(It'll never happen but the propsect of a box set of Birdman singles of versions of songs they've covered live is a tantalising idea. The source material IS out there.)
Of course it's the limited edition 7" you need if you're a fan. Be warned though: It carried one of the heftiest Record Store Day price tags ($A28) around. That could be a gouge (such things aren't unknown on Record Store Day) or it could just reflect the cost of having it sent from the pressing plant to the label and on to shops in short time.
The I-94 Bar presented Chris Masuak and The Harbour City Wave Riders shows are making their way through and around Sydney. BZ Filmco shot this footage of the band tearing through "Niagara" at a packed Factory Floor last Friday night.
After a Wollongong show last Saturday and a private gig in Maiitland, the former Radio Birdman guitar slinger and his crack crew move onto Newcastle"s Small Ballroom on Friday and Narrabeen RSL on Saturday. Tickets fro Newcastle are hereand Narrabeen here. The whirlwind run winds up with Chris playing a free solo show at The Midnight Spedcial in Newtown on Sunday night.
Ex-Radio Birdman guitar slinger Chris Masuak has released a promotional clip to launch a crowd-funding campaign for his forthcoming album to come out on CD and it's likely to cause a stir with fans of his former band. The song's title is "Bird Brain."
You can get on board the crowdfunding campaign to grab anything from Birdman and Hitmen rarities, a Masuak show in your backyard to a copy of the album (when it comes out) here. Meanwhile, here's the clip:
He mighr be embarassed by it being said, but Jim Dixon is the Grand Old Bass Man of Sydney’s rock and roll scene.
Since dropping in as a member of raw Brisbane band The Survivors at the tail end of the ‘70s to relocating and driving the bottom end for The Passengers and many more, he’s been as much a fixture as cold beer and sticky carpets.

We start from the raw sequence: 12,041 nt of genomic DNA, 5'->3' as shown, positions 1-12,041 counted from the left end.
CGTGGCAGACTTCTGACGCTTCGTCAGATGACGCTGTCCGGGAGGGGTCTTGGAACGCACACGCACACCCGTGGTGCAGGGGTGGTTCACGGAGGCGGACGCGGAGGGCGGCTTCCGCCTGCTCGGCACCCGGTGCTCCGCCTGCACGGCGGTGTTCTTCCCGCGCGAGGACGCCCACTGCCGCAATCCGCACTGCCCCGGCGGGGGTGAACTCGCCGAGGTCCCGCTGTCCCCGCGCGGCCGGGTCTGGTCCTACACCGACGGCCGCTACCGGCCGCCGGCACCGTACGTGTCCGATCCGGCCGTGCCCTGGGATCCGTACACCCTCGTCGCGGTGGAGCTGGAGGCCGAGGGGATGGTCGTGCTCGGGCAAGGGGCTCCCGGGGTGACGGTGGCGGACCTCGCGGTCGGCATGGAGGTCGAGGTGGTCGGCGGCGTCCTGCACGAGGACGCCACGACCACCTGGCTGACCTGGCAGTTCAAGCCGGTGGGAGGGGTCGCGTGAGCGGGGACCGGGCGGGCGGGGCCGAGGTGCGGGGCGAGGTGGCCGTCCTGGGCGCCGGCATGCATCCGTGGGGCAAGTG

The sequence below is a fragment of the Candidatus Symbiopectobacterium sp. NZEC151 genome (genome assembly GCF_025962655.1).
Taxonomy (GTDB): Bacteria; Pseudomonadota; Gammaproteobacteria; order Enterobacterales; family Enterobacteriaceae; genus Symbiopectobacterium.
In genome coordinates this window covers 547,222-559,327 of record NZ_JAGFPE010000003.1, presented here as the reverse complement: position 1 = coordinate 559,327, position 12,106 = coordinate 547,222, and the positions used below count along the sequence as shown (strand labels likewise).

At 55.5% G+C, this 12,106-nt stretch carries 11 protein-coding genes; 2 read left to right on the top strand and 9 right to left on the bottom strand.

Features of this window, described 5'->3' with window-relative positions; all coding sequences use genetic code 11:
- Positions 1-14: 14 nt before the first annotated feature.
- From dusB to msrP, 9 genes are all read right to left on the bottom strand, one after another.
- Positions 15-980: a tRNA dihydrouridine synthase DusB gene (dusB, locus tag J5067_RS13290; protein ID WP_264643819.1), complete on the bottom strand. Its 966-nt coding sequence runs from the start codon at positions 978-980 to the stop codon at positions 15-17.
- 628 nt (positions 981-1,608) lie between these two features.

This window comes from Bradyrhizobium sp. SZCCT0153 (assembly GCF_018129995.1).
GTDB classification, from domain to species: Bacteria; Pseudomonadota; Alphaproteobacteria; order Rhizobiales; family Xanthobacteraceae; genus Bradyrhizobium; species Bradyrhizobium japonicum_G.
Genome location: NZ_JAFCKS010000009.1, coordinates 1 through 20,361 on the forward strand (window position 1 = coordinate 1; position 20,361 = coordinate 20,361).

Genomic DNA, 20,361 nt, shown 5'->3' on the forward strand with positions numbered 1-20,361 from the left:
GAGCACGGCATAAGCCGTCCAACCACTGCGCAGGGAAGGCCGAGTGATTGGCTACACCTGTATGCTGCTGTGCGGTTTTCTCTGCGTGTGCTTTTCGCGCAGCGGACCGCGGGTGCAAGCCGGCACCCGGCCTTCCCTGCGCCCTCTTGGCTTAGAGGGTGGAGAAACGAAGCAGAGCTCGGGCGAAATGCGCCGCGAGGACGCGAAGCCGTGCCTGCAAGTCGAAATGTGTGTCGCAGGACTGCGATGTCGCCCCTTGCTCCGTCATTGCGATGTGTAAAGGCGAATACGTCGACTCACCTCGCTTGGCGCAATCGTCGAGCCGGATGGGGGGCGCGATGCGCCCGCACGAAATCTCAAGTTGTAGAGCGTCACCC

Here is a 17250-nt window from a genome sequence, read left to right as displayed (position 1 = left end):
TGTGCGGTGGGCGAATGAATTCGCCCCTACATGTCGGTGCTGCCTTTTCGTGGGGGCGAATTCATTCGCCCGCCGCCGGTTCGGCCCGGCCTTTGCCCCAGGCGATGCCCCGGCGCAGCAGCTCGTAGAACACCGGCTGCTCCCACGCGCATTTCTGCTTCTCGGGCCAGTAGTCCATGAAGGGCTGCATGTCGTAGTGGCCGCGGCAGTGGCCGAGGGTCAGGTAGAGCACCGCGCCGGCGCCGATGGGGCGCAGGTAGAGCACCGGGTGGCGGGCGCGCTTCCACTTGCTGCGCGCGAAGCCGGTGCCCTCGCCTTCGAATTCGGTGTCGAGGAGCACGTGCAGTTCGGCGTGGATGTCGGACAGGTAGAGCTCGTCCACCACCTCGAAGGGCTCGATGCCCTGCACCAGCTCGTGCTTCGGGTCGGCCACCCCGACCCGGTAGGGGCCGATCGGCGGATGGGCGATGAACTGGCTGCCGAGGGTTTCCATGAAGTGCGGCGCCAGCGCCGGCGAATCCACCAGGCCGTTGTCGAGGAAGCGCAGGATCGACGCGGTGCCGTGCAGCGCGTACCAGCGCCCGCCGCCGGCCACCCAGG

Active duty in London with the Barracudas and then back home to play with the likes of Louis Tillett, Penny Ikinger, the New Christs, the Deniz Tek Group and Radio Birdman, Gentleman Jim is omnipresent as both player and punter. Along the way he’s supplemented his music by working in a record store, running his own curry kitchen and, more lately, bussing tourists around Greater Sydney’s natural wonders.
Who's for popcorn? Rob Younger and Deniz Tek at the World Premiere. Bruce Tindale photo
It’s been pissing down in Sydney for morer than 24 hours. I wait in a corner window at the Imperial Hotel, watching the steady torrent of streaming cars, my eye on the entrance to the Chauvel Cinema, tucked away inside Paddington Town Hall. A homecoming of sorts, 40 years on.
Fortry years. No longer is Radio Birdman a part of the zeitgeist, no longer are they merely an immediately cognisable legend. The weaves of history, misinformation and untruth, as well as the shedding of members and other things, like time moving on … all these things have taken place, as with many bands of yore.
These are quite remarkable recordings. Yes, you've heard rehearsal tapes and demo recordings by garage bands before, but these are different. It's all about the timeframe, the intensity and the fact that they're Australian and were recorded in relative cultural isolation.
“Dumb-World” is a serious collection of raw demos and rehearsal tapes from future Sacred Cowboys leader Garry Gray and his early bands between 1974-1978, featuring Judas and the Traitors, The Reals and The Negatives.
To place this in a historic context, the Australian musical landscape was fairly frigid. The local artists’ soundtrack was blaring from commercial AM radio, but it that was drab even though the live scene was flourishing and there were so many gigs for local musicians to play.